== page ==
exercise. But as there is "a stronger than he," who comes upon him and
overcomes him (Lu 11:21, 22), it is only such as "love the
darkness," who are addressed as children of the devil (Mt 13:38;
45-47. And because I tell you the truth, ye
believe me not—not although, but just because
He did so, for the reason given in the former verse. Had He been
less true they would have hailed Him more readily.
46. Which of you convinceth me of
sin—"Convicteth," bringeth home a charge of sin. Glorious
dilemma! "Convict Me of sin, and reject Me: If not, why stand ye out
against My claims?" Of course, they could only be supposed to impeach
His life; but in One who had already passed through unparalleled
complications, and had continually to deal with friends and foes of
every sort and degree, such a challenge thrown wide among His bitterest
enemies, can amount to nothing short of a claim to absolute
48-51. Say we not well that thou art a Samaritan,
and hast a devil?—What intense and virulent scorn! (See Heb 12:3). The "say we not well" refers to
7:20. "A Samaritan" means
more than "no Israelite at all"; it means one who pretended, but had
no manner of claim to the title—retorting perhaps, this
denial of their true descent from Abraham.
49. Jesus answered, I have not a
devil—What calm dignity is here! Verily, "when reviled, He
reviled not again" (1Pe 2:23).
Compare Paul (Ac 26:25),
"I am not mad," &c. He adds not, "Nor am I a Samaritan," that He
might not even seem to partake of their contempt for a race that had
already welcomed Him as the Christ, and began to be blessed by Him.
I honour my Father, and ye do dishonour
me—the language of wounded feeling. But the
interior of His soul at such moments is only to be seen in such
prophetic utterances as these, "For thy sake I have borne reproach;
shame hath covered my face; I am become a stranger unto my
brethren, an alien unto my mother's children. For the zeal of thine
house hath eaten me up, and the reproaches of them that
reproached thee are fallen upon me" (Ps 69:7-9).
50. I seek not mine own glory: there is one that
seeketh—that is, evidently, "that seeketh My glory";
requiring "all men to honor the Son even as they honor the
Father"; judicially treating him "who honoreth not the Son as
honoring not the Father that hath sent Him" (Joh 5:23; and compare Mt 17:5); but giving to Him (Joh 6:37) such as will yet cast their crowns
before His throne, in whom He "shall see of the travail of his soul,
and be satisfied" (Isa 53:11).
51. If a man keep my saying, he shall never see
death—Partly thus vindicating His lofty claims as Lord of the
kingdom of life everlasting, and, at the same time, holding out even to
His revilers the scepter of grace. The word "keep" is in harmony
8:31, "If ye continue
in My word," expressing the permanency, as a living and paramount
principle, of that faith to which He referred: "never see
death," though virtually uttered before (Joh 5:24;
6:40, 47, 51), is the
strongest and most naked statement of a very glorious truth yet given.
11:26 it is repeated in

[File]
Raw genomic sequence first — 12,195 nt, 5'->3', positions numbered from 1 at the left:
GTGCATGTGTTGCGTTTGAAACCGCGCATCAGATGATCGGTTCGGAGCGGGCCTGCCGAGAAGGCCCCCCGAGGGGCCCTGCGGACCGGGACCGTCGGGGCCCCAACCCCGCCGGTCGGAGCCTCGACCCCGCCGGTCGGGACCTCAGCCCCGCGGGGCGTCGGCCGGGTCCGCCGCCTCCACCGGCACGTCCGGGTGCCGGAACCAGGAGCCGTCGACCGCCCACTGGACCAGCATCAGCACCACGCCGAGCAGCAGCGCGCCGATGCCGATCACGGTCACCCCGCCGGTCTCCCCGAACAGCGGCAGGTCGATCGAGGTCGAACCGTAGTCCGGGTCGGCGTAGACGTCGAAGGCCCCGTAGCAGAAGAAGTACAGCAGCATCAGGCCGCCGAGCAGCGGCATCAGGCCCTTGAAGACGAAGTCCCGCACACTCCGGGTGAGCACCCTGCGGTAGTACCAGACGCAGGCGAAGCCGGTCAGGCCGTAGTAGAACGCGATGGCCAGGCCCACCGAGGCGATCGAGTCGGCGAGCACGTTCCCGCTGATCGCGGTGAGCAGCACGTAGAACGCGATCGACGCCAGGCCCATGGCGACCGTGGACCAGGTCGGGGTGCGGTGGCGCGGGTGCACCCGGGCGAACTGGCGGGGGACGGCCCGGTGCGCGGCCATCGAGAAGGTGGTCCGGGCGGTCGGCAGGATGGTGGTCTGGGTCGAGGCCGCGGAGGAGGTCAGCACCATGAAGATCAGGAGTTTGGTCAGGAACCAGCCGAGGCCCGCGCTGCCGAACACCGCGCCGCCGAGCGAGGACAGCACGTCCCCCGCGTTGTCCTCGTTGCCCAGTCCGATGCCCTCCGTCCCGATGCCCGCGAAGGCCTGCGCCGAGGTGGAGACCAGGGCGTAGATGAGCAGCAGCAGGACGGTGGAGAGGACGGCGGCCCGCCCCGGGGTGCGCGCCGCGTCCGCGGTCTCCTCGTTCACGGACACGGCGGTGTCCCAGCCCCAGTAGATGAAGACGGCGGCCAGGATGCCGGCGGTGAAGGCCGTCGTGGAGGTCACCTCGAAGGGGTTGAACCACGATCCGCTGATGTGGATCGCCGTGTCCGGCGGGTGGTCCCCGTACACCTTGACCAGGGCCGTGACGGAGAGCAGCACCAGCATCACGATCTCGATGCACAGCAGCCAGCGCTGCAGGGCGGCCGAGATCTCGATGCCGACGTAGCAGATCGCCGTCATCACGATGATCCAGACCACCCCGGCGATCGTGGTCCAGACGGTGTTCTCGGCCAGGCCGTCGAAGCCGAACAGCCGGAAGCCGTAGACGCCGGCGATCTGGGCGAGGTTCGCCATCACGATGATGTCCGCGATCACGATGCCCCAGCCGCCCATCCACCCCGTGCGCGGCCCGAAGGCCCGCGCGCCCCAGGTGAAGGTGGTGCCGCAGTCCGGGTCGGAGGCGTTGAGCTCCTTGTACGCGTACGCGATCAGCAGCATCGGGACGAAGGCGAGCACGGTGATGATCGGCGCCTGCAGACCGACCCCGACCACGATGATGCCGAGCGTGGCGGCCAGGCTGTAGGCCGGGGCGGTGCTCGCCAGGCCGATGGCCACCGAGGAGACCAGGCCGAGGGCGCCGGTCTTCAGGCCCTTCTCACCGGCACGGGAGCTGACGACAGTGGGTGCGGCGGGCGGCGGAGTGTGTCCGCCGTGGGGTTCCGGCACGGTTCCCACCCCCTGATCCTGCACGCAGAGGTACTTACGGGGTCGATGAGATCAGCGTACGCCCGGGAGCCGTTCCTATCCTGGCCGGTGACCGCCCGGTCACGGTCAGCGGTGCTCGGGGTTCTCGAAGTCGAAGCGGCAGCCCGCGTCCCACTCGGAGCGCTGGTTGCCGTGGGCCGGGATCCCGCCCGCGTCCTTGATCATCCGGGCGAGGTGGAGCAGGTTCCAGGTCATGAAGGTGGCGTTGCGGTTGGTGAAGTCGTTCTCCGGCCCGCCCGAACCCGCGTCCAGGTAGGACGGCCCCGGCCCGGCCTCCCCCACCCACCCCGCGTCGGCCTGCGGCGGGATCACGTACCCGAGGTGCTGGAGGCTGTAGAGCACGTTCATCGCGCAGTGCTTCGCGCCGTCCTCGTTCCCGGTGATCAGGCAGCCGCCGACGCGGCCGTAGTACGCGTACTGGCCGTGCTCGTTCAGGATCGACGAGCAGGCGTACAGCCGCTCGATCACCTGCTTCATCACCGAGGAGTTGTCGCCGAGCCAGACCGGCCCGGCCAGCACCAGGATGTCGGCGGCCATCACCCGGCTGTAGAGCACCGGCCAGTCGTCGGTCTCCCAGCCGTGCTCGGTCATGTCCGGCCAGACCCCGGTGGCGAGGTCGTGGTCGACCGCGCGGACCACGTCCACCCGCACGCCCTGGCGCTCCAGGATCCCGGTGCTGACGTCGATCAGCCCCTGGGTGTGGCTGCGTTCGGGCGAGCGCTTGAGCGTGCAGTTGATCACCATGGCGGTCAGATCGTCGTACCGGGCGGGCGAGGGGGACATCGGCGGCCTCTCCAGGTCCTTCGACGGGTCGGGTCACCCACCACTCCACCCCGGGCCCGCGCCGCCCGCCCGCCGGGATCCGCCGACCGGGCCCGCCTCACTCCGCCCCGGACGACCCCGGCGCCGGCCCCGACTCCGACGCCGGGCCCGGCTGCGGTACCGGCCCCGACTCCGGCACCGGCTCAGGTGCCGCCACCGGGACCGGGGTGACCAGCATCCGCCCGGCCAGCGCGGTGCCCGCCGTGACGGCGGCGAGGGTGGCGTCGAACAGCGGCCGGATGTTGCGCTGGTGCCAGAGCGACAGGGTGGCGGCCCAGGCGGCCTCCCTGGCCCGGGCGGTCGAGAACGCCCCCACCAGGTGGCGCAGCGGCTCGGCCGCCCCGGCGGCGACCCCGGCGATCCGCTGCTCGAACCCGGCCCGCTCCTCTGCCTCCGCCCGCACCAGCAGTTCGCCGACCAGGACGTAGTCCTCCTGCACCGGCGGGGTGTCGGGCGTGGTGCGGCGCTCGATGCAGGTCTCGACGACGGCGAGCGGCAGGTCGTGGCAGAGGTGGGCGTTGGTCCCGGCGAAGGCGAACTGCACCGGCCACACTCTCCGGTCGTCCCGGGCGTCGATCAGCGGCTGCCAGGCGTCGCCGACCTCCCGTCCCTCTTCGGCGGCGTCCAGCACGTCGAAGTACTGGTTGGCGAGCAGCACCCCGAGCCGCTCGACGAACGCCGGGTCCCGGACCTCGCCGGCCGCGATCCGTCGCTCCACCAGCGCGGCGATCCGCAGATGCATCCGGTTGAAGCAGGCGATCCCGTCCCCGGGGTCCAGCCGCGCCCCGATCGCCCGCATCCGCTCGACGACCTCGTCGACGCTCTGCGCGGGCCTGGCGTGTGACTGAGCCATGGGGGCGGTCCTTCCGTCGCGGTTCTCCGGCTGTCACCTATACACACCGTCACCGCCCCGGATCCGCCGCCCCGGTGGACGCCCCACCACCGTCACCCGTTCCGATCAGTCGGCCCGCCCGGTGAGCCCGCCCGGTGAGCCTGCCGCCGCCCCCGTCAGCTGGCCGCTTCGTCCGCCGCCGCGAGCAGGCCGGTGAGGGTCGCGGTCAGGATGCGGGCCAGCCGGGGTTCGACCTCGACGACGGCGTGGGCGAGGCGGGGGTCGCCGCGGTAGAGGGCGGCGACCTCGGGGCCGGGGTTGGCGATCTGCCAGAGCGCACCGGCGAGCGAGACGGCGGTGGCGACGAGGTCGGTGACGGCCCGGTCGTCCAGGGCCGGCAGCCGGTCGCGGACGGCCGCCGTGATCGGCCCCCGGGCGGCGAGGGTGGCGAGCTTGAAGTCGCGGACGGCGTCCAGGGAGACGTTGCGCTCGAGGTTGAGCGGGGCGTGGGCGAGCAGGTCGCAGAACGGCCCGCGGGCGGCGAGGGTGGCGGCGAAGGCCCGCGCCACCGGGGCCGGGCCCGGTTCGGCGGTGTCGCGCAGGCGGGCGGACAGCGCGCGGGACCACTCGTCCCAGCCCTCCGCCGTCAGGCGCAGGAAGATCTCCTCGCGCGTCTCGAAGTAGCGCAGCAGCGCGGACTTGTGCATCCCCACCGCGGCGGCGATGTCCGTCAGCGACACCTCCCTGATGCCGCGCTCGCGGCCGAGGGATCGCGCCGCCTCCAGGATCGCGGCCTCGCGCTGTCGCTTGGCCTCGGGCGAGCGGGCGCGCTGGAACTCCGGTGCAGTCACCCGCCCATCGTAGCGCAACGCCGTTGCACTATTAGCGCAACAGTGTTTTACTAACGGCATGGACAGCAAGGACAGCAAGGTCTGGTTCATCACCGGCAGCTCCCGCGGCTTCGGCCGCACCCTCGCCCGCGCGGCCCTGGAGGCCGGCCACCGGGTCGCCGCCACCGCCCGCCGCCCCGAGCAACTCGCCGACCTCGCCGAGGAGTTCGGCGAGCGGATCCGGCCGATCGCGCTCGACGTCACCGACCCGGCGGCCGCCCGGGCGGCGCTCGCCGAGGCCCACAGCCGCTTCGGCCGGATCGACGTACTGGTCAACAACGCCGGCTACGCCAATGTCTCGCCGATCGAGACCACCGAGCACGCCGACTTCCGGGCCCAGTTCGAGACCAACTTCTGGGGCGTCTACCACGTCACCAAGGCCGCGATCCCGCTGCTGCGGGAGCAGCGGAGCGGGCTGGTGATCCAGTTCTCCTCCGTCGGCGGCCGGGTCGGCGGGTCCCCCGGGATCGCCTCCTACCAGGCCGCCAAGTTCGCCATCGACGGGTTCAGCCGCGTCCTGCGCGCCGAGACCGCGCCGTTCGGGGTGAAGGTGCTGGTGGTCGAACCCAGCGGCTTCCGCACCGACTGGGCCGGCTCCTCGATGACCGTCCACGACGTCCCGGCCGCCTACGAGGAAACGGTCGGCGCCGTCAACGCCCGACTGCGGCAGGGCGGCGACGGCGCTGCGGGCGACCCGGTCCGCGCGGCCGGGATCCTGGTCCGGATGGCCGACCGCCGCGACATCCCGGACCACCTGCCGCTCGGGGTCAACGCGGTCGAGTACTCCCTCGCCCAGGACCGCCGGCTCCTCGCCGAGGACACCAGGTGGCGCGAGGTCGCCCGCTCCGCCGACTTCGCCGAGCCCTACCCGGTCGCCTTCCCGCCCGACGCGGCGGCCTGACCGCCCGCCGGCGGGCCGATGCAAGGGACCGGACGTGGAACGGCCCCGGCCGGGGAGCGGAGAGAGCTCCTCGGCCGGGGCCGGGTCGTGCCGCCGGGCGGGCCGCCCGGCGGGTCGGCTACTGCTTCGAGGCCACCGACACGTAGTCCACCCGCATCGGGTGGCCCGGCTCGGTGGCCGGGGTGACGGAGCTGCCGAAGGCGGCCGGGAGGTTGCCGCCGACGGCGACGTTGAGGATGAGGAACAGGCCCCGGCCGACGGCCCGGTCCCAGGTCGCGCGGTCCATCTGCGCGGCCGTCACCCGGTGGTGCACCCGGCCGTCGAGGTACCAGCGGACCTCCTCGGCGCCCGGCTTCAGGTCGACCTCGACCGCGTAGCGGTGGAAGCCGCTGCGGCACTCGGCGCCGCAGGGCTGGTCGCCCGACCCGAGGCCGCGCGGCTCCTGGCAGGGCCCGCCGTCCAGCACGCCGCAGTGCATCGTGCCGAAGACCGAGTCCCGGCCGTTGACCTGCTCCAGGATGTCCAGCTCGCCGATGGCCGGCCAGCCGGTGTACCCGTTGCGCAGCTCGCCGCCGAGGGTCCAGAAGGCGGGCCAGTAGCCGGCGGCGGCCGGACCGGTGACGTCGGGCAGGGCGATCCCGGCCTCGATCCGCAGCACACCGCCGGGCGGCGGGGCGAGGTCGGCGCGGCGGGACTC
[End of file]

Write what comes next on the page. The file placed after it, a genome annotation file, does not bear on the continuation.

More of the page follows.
nearly identical terms).
52, 53. Then said the Jews unto him, Now we know
that thou hast a devil, &c.—"Thou art now self-convicted;
only a demoniac could speak so; the most illustrious of our fathers are
dead, and Thou promisest exemption from death to anyone who will keep
Thy saying! pray, who art Thou?"
54-56. If I honour myself, my honour is
nothing, &c.—(See on Joh 5:31,
55. I shall be a liar like unto you—now
rising to the summit of holy, naked severity, thereby to draw this long
dialogue to a head.
56. Abraham rejoiced to see my day,
&c.—exulted, or exceedingly rejoiced that he should see, he
exulted to see it, that is, by anticipation. Nay,
he saw it, and was
glad—he actually beheld it, to his joy. If this mean
no more than that he had a prophetic foresight of the
gospel-day—the second clause just repeating the first—how
could the Jews understand our Lord to mean that He "had seen Abraham?"
And if it mean that Abraham was then beholding, in his
disembodied spirit, the incarnate Messiah [Stier, Alford,
&c.], the words seem very unsuitable to express it. It expresses
something past—"he saw My day, and was
glad," that is, surely while he lived. He seems to refer to the
familiar intercourse which Abraham had with God, who is once and
again in the history called "the Angel of the Lord," and whom
Christ here identifies with Himself. On those occasions, Abraham "saw
ME" (Olshausen, though he thinks the
reference is to some unrecorded scene). If this be the meaning, all
that follows is quite natural.
57-59. Then said the Jews unto him, Thou art not
yet fifty years old—"No inference can be drawn from this as
to the age of our Lord at the time as man. Fifty years was with the
Jews the completion of manhood" [Alford].
and hast thou seen Abraham?—He had
said Abraham saw Him, as being his peculiar privilege. They give
the opposite turn to it—"Hast Thou seen Abraham?" as an
honor too great for Him to pretend to.
58. Before Abraham was, I am—The words
rendered "was" and "am" are quite different. The one clause means,
"Abraham was brought into being"; the other, "I exist."
The statement therefore is not that Christ came into existence
before Abraham did (as Arians affirm is the meaning), but that He
never came into being at all, but existed before Abraham
had a being; in other words, existed before creation, or
eternally (as Joh 1:1).
In that sense the Jews plainly understood Him, since "then took
they up stones to cast at Him," just as they had before done when
they saw that He made Himself equal with God (Joh 5:18).
hid himself—(See on Lu 4:30).